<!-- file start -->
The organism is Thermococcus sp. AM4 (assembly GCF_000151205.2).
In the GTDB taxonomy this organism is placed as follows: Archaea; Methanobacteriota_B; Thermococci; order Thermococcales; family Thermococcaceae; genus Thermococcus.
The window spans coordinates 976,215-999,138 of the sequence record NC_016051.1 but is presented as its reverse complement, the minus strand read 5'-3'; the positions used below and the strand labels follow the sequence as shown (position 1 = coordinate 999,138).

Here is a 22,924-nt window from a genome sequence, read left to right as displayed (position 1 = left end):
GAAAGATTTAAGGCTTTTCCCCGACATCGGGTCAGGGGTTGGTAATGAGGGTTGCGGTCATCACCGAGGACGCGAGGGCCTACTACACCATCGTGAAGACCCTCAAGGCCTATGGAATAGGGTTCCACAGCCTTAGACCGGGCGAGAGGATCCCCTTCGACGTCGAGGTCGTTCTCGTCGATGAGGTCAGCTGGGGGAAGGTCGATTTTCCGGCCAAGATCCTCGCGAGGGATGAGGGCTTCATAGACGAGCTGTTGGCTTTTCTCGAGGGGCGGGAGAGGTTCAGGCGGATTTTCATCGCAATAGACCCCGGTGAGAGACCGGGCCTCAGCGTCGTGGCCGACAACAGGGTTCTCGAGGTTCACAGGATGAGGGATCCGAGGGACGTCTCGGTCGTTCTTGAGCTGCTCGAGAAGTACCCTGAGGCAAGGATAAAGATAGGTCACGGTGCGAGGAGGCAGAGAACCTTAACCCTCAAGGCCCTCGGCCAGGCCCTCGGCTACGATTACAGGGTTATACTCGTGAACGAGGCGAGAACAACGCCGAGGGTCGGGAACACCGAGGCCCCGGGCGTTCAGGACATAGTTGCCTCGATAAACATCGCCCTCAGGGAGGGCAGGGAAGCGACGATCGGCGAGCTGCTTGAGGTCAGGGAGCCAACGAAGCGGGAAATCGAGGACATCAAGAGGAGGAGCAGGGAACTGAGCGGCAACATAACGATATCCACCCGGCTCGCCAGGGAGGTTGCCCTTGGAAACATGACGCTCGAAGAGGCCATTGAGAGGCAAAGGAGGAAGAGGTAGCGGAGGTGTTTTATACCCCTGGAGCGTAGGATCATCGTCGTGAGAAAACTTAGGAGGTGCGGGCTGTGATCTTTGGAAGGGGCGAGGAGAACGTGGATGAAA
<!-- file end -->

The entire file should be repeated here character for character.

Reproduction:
The organism is Thermococcus sp. AM4 (assembly GCF_000151205.2).
In the GTDB taxonomy this organism is placed as follows: Archaea; Methanobacteriota_B; Thermococci; order Thermococcales; family Thermococcaceae; genus Thermococcus.
The window spans coordinates 976,215-999,138 of the sequence record NC_016051.1 but is presented as its reverse complement, the minus strand read 5'-3'; the positions used below and the strand labels follow the sequence as shown (position 1 = coordinate 999,138).

Here is a 22,924-nt window from a genome sequence, read left to right as displayed (position 1 = left end):
GAAAGATTTAAGGCTTTTCCCCGACATCGGGTCAGGGGTTGGTAATGAGGGTTGCGGTCATCACCGAGGACGCGAGGGCCTACTACACCATCGTGAAGACCCTCAAGGCCTATGGAATAGGGTTCCACAGCCTTAGACCGGGCGAGAGGATCCCCTTCGACGTCGAGGTCGTTCTCGTCGATGAGGTCAGCTGGGGGAAGGTCGATTTTCCGGCCAAGATCCTCGCGAGGGATGAGGGCTTCATAGACGAGCTGTTGGCTTTTCTCGAGGGGCGGGAGAGGTTCAGGCGGATTTTCATCGCAATAGACCCCGGTGAGAGACCGGGCCTCAGCGTCGTGGCCGACAACAGGGTTCTCGAGGTTCACAGGATGAGGGATCCGAGGGACGTCTCGGTCGTTCTTGAGCTGCTCGAGAAGTACCCTGAGGCAAGGATAAAGATAGGTCACGGTGCGAGGAGGCAGAGAACCTTAACCCTCAAGGCCCTCGGCCAGGCCCTCGGCTACGATTACAGGGTTATACTCGTGAACGAGGCGAGAACAACGCCGAGGGTCGGGAACACCGAGGCCCCGGGCGTTCAGGACATAGTTGCCTCGATAAACATCGCCCTCAGGGAGGGCAGGGAAGCGACGATCGGCGAGCTGCTTGAGGTCAGGGAGCCAACGAAGCGGGAAATCGAGGACATCAAGAGGAGGAGCAGGGAACTGAGCGGCAACATAACGATATCCACCCGGCTCGCCAGGGAGGTTGCCCTTGGAAACATGACGCTCGAAGAGGCCATTGAGAGGCAAAGGAGGAAGAGGTAGCGGAGGTGTTTTATACCCCTGGAGCGTAGGATCATCGTCGTGAGAAAACTTAGGAGGTGCGGGCTGTGATCTTTGGAAGGGGCGAGGAGAACGTGGATGAAA